Doctors with a newfound religion to dutifully treat pain prescribed 'Oxys' to just about anybody who complained about pain. Many became hooked. Others took advantage of the plentiful pills stored in medicine cabinets everywhere to get high. Some doctors started what were known as ‘pill mills’ which served wholesale numbers of patients complaining of pain in order to get a prescription. The opioid epidemic was on!
Then the Law of Unintended Consequences took over. With all of these people addicted to prescription painkillers, the powers that be tried to solve this problem in the only way they knew how – make it much harder and more expensive to get these pills. But just making something illegal doesn’t make the problem go away. Instead, these addicts discovered that a closely related drug, heroin was freely available and relatively cheap. So instead of being hooked on prescription drugs whose content was strictly regulated, users were turning to street heroin with questionable strength and ingredients.
One of those ingredients that crept into the heroin supply was fentanyl, a synthetic opioid that is many times more powerful than heroin. This has led to a huge spike in overdose deaths in the last year or two.
Now more desperate, public officials are pledging more money to fight this crisis. But just throwing money at the problem doesn’t solve anything. And the so-called War on Drugs which relies on law enforcement as the solution has done little more than give America the highest incarceration rate in the world.
Based on recent experiences to fight all of this addiction or at least mitigate the harm, it appears that there is good news and bad news. The good news is that while there is no panacea, there are some promising solutions to at least make some headway to help dig us out of the hole we are in. The bad news is that these solutions are being held back due to ingrained attitudes and prejudices along with (surprise) a lack of money to pay for it all.
Of immediate help is a drug called naloxone, aka Narcan that a policeman, firefighter, or paramedic can use to save the life of someone who has overdosed on heroin. Unfortunately, if the overdose is due to the much more powerful fentanyl, the lifesaving drug may be overmatched. And as an example of the above mentioned ingrained attitudes is an Ohio sheriff who incredibly, refuses to have his deputies carry Narcan.
Most promising is what is known as Medication Assisted Treatment (MAT). In conjunction with therapy, a substitute opioid is administered that relieves the withdrawal symptoms but without the addict getting high. This allows the addict to function normally and perhaps even work until someday, hopefully kicking the addiction.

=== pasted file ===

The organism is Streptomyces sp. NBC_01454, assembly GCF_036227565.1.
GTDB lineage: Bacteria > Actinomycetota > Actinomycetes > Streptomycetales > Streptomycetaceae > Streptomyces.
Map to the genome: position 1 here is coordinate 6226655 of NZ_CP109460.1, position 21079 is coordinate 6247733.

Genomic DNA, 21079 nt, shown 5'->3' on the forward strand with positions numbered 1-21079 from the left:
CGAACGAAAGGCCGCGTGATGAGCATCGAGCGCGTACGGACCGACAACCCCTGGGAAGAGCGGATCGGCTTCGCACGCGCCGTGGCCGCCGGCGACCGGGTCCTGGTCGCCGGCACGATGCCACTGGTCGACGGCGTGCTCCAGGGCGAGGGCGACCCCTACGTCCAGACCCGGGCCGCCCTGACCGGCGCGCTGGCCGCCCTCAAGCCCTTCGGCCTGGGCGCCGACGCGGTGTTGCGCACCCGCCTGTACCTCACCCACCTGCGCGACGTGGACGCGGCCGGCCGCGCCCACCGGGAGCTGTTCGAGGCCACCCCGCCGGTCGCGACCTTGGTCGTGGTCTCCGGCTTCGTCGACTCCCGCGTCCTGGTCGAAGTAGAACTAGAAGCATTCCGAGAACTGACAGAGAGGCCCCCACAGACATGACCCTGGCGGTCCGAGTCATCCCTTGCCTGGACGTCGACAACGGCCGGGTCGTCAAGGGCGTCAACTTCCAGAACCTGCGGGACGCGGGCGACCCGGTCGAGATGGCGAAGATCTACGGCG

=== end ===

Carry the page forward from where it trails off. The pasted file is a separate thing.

The most well known drug is methadone which has been around since the 1940s. Although it is effective, it must be administered daily at a certified distribution center which often, nobody wants near where they live.
A better alternative is Suboxone (buprenorphine and naloxone) which has a great advantage in being able to be prescribed and then picked up at the pharmacy. However, Suboxone can be difficult to obtain because it can only be had from a limited number of federally certified doctors who in turn are limited by law to how many patients each can treat. It is ironic that while the addiction treatment is so controlled, OxyContin, the source of much of the addiction has no such controls.
Unfortunately, there is still stubborn cultural resistance to MAT because some still erroneously see it as nothing more than substituting one addictive opioid for another.
To ultimately make headway against the opioid crisis we have to reduce the demand that is driving everything.
To help prevent more accidental addiction as a result of legitimate pain treatment, comprehensive plans for treating the pain need to be used instead of just bringing out the prescription pad to prescribe an opioid. In addition, there is ample anecdotal evidence that medical marijuana may be able to more safely take the place of prescription opioids in many instances.
More importantly, we need to find out why so many Americans feel a need to get high. Many blue collar workers devastated by the loss of jobs and whole industries have suffered "deaths of despair." But why are so many more affluent Americans also falling into the trap of addiction? Is something missing in their lives too? Maybe we need to acknowledge that this opioid crisis in America may not be the disease but is in fact a symptom of underlying social and economic problems that make America not such a happy place to live in for all too many. How else do we explain why America leads the world in drug overdose deaths - by a lot.
There is this observation on Page 330 of Dreamland that all too many Americans may well be suffering due to increasing isolation from one other.
The most selfish drug fed on atomized communities. Isolation was now as endemic to wealthy suburbs as to the Rust Belt, and had been building for years. It was true about much of a country where the streets were barren on summer evenings and kids no longer played Kick the Can as parents watched from porches. That dreamland had been lost and replaced, all too often, finally, by empty streets of bigger, nicer houses hiding addiction that each family kept secret. 
…the antidote to heroin wasn’t so much naloxone; it was community. 
Nobody can do it on their own. But no drug dealer, nor drug cartel, can stand against families, schools, churches, and communities united together.